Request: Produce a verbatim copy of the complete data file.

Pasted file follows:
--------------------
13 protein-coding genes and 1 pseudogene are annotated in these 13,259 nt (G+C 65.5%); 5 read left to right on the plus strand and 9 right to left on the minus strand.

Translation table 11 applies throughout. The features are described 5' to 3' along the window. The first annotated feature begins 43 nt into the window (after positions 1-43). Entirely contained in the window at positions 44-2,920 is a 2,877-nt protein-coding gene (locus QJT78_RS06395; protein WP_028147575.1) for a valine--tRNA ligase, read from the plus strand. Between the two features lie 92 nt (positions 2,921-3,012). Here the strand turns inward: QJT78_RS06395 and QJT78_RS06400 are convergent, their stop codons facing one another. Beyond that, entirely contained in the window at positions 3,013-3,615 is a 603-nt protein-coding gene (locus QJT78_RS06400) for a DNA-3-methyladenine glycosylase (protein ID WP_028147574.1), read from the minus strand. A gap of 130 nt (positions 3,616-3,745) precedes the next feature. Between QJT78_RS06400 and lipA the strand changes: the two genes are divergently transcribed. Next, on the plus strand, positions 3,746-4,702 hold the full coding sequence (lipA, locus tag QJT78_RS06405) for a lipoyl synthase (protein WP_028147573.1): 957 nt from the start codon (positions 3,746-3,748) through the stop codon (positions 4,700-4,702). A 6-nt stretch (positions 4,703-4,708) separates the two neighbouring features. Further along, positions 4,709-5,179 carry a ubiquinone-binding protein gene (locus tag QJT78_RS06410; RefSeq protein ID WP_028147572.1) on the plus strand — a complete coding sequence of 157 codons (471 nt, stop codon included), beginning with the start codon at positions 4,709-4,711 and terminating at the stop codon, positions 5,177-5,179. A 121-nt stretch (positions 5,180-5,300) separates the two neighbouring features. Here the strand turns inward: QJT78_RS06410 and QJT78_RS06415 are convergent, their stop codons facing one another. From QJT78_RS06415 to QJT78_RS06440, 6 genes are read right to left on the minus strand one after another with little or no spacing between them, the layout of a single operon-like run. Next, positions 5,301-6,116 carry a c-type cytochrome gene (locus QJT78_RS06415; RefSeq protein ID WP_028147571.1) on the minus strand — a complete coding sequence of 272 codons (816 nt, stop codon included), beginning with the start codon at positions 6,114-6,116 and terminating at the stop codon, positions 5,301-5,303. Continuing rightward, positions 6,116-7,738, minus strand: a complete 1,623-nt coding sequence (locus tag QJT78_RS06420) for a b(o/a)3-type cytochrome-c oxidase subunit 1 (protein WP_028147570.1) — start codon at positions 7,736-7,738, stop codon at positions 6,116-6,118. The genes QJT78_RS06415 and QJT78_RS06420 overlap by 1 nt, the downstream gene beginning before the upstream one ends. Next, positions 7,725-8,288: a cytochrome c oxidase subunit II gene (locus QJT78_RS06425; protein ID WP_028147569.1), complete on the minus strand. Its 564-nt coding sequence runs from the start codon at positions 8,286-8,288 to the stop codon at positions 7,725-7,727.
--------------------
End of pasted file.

13 protein-coding genes and 1 pseudogene are annotated in these 13,259 nt (G+C 65.5%); 5 read left to right on the plus strand and 9 right to left on the minus strand.

Translation table 11 applies throughout. The features are described 5' to 3' along the window. The first annotated feature begins 43 nt into the window (after positions 1-43). Entirely contained in the window at positions 44-2,920 is a 2,877-nt protein-coding gene (locus QJT78_RS06395; protein WP_028147575.1) for a valine--tRNA ligase, read from the plus strand. Between the two features lie 92 nt (positions 2,921-3,012). Here the strand turns inward: QJT78_RS06395 and QJT78_RS06400 are convergent, their stop codons facing one another. Beyond that, entirely contained in the window at positions 3,013-3,615 is a 603-nt protein-coding gene (locus QJT78_RS06400) for a DNA-3-methyladenine glycosylase (protein ID WP_028147574.1), read from the minus strand. A gap of 130 nt (positions 3,616-3,745) precedes the next feature. Between QJT78_RS06400 and lipA the strand changes: the two genes are divergently transcribed. Next, on the plus strand, positions 3,746-4,702 hold the full coding sequence (lipA, locus tag QJT78_RS06405) for a lipoyl synthase (protein WP_028147573.1): 957 nt from the start codon (positions 3,746-3,748) through the stop codon (positions 4,700-4,702). A 6-nt stretch (positions 4,703-4,708) separates the two neighbouring features. Further along, positions 4,709-5,179 carry a ubiquinone-binding protein gene (locus tag QJT78_RS06410; RefSeq protein ID WP_028147572.1) on the plus strand — a complete coding sequence of 157 codons (471 nt, stop codon included), beginning with the start codon at positions 4,709-4,711 and terminating at the stop codon, positions 5,177-5,179. A 121-nt stretch (positions 5,180-5,300) separates the two neighbouring features. Here the strand turns inward: QJT78_RS06410 and QJT78_RS06415 are convergent, their stop codons facing one another. From QJT78_RS06415 to QJT78_RS06440, 6 genes are read right to left on the minus strand one after another with little or no spacing between them, the layout of a single operon-like run. Next, positions 5,301-6,116 carry a c-type cytochrome gene (locus QJT78_RS06415; RefSeq protein ID WP_028147571.1) on the minus strand — a complete coding sequence of 272 codons (816 nt, stop codon included), beginning with the start codon at positions 6,114-6,116 and terminating at the stop codon, positions 5,301-5,303. Continuing rightward, positions 6,116-7,738, minus strand: a complete 1,623-nt coding sequence (locus tag QJT78_RS06420) for a b(o/a)3-type cytochrome-c oxidase subunit 1 (protein WP_028147570.1) — start codon at positions 7,736-7,738, stop codon at positions 6,116-6,118. The genes QJT78_RS06415 and QJT78_RS06420 overlap by 1 nt, the downstream gene beginning before the upstream one ends. Next, positions 7,725-8,288: a cytochrome c oxidase subunit II gene (locus QJT78_RS06425; protein ID WP_028147569.1), complete on the minus strand. Its 564-nt coding sequence runs from the start codon at positions 8,286-8,288 to the stop codon at positions 7,725-7,727.